Perhaps seeing light at the end of the tunnel, Intel CEO Paul Otellini yesterday told investors that the company's business in the second quarter was "slightly better than expected".
Speaking at Intel's Investor Meeting 2009, Otellini says that second-quarter sales would depend on how the company fared in June, but that the outlook was promising. "So far, so good," he says. "We are halfway through Q2 and in terms of our order pattern and our billing pattern, it's a little better than expected."
While recent sales of Intel's Atom processor may have hit the doldrums, Otellini has no doubt that it is the future saying that growth areas for the company included areas such as netbooks, handhelds, consumer electronics and embedded applications. He predicts that by 2011 that the processor market for these sectors will be around $10-billion.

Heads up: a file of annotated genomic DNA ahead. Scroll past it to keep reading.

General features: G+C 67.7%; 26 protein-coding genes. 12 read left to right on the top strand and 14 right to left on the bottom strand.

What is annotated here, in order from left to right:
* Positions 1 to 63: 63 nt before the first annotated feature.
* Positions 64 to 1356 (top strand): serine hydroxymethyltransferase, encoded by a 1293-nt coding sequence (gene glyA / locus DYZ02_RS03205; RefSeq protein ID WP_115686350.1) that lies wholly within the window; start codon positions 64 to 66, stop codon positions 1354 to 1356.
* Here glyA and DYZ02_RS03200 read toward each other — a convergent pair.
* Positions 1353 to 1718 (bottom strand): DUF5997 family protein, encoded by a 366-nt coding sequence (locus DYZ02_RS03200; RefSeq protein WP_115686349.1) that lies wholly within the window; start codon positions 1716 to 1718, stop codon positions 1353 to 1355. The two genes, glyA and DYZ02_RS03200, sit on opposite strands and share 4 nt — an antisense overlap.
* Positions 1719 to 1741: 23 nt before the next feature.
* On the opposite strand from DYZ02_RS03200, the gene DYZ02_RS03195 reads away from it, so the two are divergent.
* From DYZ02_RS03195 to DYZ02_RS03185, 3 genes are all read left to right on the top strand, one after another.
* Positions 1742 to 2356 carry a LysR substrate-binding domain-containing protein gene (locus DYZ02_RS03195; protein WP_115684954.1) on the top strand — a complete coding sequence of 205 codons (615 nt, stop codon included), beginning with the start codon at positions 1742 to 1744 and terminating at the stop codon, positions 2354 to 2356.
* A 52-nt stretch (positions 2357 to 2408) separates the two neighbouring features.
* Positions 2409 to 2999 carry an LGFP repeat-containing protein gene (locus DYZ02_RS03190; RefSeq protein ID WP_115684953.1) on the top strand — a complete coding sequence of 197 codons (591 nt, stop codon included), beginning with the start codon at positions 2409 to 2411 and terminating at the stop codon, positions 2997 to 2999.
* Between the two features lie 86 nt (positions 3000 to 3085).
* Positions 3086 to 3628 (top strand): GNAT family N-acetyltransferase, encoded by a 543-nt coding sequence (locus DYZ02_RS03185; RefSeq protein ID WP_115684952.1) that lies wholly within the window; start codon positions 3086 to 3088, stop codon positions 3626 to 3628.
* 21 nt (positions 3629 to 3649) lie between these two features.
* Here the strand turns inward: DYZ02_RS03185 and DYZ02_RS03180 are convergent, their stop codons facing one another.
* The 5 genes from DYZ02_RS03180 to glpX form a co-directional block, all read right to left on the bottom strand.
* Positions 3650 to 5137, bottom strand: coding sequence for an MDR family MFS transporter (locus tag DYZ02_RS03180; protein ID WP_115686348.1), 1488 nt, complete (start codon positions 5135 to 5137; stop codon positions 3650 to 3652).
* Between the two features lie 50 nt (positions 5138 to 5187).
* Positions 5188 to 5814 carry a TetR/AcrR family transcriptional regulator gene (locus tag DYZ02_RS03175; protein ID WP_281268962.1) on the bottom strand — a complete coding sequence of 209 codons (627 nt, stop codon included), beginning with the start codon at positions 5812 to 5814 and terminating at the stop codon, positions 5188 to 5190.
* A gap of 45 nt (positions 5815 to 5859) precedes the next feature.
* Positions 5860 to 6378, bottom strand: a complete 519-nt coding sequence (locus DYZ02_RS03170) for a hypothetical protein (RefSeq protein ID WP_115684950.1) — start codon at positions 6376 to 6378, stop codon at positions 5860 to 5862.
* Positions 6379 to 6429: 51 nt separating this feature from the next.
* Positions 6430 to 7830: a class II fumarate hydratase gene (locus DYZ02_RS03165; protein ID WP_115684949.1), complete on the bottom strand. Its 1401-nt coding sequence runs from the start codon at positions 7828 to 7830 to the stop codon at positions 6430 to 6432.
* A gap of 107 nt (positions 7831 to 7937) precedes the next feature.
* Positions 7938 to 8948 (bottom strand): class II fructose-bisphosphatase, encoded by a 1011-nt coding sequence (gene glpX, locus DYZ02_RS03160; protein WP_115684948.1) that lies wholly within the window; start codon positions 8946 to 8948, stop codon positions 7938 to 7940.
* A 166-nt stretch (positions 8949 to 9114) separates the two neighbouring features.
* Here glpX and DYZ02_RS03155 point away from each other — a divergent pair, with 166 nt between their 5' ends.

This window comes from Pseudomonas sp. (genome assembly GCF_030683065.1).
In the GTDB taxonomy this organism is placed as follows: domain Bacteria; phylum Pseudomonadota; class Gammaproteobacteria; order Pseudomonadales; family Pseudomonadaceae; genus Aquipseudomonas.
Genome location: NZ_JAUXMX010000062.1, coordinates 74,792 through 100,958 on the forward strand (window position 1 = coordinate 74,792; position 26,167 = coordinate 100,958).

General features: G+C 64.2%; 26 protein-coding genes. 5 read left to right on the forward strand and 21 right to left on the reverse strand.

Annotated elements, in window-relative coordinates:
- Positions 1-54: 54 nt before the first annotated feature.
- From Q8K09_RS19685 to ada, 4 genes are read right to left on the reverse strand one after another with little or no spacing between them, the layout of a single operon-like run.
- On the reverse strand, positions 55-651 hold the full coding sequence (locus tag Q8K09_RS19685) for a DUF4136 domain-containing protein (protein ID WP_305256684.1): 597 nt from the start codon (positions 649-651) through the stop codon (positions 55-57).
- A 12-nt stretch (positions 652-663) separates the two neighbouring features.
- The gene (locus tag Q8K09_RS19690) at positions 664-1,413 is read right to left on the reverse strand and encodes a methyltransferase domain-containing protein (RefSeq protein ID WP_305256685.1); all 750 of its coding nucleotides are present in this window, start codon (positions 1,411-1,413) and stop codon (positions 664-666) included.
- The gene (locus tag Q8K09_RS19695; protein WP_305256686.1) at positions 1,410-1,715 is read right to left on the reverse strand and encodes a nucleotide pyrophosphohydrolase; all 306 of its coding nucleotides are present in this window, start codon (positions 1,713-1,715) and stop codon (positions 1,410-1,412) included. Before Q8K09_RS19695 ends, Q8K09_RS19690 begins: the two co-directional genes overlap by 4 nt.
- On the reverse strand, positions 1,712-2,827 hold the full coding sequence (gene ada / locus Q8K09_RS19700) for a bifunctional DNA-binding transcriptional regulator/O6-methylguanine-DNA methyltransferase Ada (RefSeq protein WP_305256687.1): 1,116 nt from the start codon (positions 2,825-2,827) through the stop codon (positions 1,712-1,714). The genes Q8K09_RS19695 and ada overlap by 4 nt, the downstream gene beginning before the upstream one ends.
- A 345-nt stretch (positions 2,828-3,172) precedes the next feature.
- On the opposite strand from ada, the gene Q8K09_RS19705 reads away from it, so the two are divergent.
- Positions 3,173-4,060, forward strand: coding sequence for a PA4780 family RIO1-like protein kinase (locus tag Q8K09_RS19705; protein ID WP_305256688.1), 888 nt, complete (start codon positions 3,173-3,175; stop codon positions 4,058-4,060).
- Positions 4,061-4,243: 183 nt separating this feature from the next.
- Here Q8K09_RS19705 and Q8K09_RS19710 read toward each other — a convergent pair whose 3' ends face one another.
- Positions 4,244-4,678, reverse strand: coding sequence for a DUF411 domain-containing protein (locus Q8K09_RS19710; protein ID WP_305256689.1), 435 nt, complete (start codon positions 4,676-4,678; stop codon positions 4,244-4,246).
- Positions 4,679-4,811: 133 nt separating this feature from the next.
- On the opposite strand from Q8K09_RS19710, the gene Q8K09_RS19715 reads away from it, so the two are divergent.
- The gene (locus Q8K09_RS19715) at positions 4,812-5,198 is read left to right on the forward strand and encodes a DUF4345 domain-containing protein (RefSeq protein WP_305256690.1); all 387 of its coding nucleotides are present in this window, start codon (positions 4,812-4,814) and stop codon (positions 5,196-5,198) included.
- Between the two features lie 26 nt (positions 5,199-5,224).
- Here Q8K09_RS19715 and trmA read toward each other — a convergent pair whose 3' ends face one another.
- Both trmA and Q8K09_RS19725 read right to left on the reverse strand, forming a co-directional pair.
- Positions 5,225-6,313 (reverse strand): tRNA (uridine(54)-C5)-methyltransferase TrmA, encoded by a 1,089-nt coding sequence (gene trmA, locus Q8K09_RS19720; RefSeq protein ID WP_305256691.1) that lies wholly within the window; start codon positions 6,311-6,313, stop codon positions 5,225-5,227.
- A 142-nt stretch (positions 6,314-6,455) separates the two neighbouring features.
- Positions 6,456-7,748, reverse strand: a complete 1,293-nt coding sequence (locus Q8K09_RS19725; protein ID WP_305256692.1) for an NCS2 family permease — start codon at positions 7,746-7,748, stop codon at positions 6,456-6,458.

"This is a big market and today we serve only about a third of this business," he says. "As we move our architecture into these new segments, everything is now an addressable market for Intel Corporation.
"That's what we're aiming at," he adds. "This is where we think the growth opportunity is for us."
Having said that, Otellini says Intel won't abandon its traditional high-end computing and PC markets. He says that the PC market is still "pretty good business" and estimates that it will grow from 100-million units to 400-million units over the next three years.
"Although the old, boring beige desktop that we all grew up with is about dead, there is still money to be made in microsegments," he says. This, he adds, includes units such as specialised enthusiast machines, smaller remotely managed business desktops and lifestyle products.